In his “Oscarmetrics” model, each award prediction receives individual treatment. For one Oscar, the most important factor might be the corresponding guild award. In another, a movie’s aggregated score on the site Rotten Tomatoes may hold sway. People often ask him what the single best predictor is across the board, and his answer, as of now, is the British Academy Film Awards (the BAFTAs)—the Oscars’ British equivalent. But his models pull from less publicized sources, too. “The Critics Circle in Phoenix goes back a ways and has done a reasonably good job,” Zauzmer explains. So have the equivalents in St. Louis and Dallas. “The more prominent ones in New York and Los Angeles actually don’t do as good a job….They might be more comfortable going their own way.”

 

Of course, he admits, mathematical predictions are imperfect. If there’s a late-breaking news story that may make Academy voters shift their views, he says that human intuition does a much better job than a computer. He speculates, for example, that the Russian doping film Icarus might have seen its “Best Documentary” odds increase due to the Oscars’ proximity to the 2018 Winter Olympics. Still, his picks overall hit at a rate of 77 percent—comparable to other expert predictions.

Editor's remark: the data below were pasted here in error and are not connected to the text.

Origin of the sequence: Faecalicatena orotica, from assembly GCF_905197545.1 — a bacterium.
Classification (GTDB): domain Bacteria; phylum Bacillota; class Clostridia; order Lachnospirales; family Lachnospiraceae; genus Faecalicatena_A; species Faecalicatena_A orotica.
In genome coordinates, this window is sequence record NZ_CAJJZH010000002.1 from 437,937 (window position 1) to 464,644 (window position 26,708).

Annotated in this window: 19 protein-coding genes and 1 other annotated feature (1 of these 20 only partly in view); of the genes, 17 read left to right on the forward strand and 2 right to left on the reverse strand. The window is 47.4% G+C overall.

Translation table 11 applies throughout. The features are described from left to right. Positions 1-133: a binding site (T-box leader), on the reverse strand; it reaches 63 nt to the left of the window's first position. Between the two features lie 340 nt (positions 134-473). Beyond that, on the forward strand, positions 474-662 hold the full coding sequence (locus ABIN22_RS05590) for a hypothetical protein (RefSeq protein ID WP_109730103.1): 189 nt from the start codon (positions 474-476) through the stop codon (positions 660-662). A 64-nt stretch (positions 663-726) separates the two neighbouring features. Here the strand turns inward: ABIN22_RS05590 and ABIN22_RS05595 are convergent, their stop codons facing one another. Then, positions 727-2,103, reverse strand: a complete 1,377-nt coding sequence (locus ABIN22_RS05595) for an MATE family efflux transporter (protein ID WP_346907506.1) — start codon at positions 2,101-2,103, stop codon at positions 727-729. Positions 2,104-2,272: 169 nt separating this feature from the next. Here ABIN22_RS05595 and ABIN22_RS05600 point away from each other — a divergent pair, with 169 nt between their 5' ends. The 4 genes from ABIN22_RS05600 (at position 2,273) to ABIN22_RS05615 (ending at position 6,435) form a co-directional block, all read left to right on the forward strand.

Zauzmer stresses that his analyses don’t judge movie quality. “You can’t use math to say what was truly the best movie of the year,” he says. “That’s not what I’m trying to do.” He’s trying to predict how a group of voters will most likely behave. “The math this year might pick 1917 to win Best Picture. That doesn’t mean I’ve proven it was the best-made movie of the year.” 

As Oscars season comes to a close, Zauzmer’s job as manager of baseball analytics for the Los Angeles Dodgers will kick back into gear. But that doesn’t mean he’ll stop watching, or ranking, movies. “This will not shock you,” he says. “I actually keep a full top 100 on my computer.”